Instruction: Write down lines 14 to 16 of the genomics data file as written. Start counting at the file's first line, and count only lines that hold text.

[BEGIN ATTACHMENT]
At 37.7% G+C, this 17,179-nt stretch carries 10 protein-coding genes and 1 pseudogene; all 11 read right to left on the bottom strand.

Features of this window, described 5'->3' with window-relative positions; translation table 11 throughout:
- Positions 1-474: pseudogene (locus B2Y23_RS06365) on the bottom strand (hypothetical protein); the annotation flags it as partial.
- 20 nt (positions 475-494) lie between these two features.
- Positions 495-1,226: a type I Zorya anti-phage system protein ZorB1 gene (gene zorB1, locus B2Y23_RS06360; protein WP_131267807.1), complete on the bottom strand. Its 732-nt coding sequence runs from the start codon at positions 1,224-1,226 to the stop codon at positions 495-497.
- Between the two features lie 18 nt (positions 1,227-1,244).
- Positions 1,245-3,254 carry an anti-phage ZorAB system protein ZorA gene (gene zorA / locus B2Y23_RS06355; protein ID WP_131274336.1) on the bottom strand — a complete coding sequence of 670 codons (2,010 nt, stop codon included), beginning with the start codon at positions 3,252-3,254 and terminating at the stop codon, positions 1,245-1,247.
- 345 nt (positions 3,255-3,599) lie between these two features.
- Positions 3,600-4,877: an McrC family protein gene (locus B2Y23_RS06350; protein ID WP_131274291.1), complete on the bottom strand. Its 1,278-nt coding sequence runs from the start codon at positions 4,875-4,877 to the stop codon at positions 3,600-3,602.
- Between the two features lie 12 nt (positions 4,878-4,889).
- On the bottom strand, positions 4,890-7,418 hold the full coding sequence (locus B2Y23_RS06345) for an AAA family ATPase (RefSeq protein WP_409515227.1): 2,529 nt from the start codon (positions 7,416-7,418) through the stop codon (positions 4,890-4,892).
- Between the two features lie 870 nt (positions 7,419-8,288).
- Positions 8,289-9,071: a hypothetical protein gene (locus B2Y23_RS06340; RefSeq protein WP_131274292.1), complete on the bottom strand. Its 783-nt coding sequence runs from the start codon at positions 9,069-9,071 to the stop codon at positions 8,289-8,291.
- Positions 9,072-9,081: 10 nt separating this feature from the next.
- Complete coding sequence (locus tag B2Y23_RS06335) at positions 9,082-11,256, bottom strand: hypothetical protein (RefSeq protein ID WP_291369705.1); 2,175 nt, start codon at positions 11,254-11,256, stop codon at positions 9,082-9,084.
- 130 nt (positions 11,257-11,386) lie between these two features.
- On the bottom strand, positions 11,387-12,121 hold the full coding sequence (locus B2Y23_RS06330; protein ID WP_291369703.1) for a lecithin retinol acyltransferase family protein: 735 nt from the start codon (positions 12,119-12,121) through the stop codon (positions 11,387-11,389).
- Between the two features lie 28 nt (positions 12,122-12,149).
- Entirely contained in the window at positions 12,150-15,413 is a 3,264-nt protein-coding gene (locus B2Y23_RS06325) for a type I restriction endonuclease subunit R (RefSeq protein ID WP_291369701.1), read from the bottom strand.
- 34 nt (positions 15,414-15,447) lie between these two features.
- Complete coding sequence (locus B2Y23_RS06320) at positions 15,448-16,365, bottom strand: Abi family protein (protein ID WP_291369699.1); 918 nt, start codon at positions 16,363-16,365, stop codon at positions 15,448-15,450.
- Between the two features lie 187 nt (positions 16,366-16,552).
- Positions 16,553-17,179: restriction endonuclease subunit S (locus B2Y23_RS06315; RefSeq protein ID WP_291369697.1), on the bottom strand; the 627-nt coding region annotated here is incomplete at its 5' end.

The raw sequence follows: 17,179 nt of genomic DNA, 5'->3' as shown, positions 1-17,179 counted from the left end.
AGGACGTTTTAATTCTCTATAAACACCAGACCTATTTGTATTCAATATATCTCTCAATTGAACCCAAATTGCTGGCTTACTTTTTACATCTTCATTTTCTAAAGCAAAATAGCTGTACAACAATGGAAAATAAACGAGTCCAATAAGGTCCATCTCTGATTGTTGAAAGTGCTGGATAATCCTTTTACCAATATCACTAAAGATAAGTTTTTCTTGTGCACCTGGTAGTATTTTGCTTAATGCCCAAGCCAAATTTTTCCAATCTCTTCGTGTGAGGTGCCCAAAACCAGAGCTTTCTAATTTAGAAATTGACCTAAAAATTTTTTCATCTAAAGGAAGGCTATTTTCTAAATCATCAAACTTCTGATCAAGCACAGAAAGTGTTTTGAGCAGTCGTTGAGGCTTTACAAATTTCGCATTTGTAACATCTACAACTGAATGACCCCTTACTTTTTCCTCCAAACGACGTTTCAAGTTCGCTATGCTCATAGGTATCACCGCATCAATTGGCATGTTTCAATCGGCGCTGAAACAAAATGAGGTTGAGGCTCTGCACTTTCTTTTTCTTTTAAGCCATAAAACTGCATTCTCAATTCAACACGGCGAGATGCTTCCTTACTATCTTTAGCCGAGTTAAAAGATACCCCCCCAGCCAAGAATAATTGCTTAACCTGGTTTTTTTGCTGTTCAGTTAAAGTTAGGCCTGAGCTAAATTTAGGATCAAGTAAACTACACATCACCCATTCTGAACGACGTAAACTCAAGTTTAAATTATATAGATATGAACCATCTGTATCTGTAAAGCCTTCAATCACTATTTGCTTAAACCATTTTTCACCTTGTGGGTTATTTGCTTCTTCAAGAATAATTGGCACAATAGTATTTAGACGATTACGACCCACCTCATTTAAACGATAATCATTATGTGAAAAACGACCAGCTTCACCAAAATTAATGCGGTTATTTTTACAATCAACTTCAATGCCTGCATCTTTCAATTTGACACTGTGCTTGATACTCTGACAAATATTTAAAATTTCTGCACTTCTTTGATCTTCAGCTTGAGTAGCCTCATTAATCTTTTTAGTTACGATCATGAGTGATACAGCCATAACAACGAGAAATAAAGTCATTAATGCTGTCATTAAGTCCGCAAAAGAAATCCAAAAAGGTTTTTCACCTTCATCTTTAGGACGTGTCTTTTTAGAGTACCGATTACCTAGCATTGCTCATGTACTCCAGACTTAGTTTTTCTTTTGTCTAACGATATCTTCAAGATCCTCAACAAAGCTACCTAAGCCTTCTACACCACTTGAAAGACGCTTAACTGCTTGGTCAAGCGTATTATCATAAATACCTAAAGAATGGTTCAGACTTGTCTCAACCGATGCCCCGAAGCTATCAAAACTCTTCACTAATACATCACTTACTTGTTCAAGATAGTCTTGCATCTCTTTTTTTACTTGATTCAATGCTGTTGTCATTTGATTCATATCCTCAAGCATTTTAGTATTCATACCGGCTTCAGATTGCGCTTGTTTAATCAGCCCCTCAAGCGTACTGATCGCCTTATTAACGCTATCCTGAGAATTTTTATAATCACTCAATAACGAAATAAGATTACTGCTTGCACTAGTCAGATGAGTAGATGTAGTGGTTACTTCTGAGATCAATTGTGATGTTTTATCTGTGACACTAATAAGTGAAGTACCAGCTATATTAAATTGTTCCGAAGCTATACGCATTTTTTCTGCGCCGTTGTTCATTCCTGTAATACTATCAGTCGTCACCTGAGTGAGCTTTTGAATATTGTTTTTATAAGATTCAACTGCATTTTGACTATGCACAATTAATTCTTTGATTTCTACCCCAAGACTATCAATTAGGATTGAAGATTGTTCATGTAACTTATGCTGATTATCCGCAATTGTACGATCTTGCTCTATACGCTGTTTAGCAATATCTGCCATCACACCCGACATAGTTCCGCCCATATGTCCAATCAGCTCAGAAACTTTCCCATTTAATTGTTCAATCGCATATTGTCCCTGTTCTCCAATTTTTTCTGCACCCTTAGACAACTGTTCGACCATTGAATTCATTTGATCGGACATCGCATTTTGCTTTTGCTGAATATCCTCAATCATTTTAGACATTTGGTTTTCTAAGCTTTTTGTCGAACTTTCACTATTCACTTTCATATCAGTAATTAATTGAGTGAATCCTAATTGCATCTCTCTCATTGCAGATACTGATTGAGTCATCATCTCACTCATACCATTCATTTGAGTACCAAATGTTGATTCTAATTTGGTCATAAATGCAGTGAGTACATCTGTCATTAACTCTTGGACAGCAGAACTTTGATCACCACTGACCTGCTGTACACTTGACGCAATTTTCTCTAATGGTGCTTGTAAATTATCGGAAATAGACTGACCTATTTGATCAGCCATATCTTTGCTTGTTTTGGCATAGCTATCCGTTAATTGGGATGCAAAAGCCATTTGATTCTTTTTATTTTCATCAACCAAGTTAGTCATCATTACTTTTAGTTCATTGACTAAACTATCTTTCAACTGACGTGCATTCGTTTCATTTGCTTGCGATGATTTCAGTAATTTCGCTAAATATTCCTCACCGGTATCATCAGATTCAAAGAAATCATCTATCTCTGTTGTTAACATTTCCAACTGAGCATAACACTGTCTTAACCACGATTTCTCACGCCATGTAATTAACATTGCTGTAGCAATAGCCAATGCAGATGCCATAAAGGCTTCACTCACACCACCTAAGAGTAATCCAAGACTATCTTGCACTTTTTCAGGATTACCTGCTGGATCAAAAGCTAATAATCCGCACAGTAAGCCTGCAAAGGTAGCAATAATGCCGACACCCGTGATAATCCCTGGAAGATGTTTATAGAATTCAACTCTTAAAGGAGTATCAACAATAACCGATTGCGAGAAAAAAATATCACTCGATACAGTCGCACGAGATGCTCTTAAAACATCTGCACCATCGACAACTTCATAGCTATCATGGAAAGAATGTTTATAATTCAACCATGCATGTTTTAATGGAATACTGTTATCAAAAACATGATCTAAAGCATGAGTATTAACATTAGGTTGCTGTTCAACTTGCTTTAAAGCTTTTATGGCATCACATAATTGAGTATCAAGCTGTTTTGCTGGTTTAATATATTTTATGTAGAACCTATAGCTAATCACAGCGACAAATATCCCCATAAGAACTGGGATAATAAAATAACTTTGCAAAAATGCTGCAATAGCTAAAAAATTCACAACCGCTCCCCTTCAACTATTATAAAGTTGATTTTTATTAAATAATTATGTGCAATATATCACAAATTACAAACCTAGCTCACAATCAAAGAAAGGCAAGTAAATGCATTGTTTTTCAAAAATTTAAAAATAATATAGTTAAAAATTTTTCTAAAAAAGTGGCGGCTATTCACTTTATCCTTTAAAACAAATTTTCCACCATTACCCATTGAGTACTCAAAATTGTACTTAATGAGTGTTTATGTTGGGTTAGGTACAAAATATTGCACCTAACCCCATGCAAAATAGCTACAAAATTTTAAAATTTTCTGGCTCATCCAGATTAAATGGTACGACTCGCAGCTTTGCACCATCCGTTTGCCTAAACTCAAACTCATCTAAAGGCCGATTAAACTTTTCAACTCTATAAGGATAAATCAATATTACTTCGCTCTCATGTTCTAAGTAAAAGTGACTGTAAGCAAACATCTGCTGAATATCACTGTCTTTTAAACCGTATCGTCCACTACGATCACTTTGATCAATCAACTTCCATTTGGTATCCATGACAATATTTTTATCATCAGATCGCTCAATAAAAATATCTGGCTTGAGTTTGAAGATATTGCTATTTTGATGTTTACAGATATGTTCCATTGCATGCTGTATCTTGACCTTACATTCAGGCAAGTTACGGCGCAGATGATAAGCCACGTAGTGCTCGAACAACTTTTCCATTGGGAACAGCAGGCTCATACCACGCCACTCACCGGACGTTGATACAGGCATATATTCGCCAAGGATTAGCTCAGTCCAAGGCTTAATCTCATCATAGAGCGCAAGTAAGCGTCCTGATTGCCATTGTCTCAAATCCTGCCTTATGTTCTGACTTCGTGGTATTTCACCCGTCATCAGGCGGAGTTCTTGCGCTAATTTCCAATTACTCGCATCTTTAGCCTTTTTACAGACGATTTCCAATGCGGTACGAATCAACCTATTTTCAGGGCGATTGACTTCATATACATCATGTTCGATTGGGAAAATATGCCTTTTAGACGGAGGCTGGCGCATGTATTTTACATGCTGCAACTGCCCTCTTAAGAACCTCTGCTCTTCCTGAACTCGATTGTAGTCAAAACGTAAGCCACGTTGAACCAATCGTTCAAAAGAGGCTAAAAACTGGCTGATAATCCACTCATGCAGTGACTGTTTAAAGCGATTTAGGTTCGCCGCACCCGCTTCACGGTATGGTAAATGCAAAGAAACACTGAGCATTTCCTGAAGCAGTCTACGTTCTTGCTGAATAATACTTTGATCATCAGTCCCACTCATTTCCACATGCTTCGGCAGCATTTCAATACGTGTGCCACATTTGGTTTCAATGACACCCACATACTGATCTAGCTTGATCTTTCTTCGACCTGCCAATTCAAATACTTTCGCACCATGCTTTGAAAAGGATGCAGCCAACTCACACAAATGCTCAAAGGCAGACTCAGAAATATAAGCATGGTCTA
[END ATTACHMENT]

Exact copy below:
- Positions 9,072-9,081: 10 nt separating this feature from the next.
- Complete coding sequence (locus tag B2Y23_RS06335) at positions 9,082-11,256, bottom strand: hypothetical protein (RefSeq protein ID WP_291369705.1); 2,175 nt, start codon at positions 11,254-11,256, stop codon at positions 9,082-9,084.
- 130 nt (positions 11,257-11,386) lie between these two features.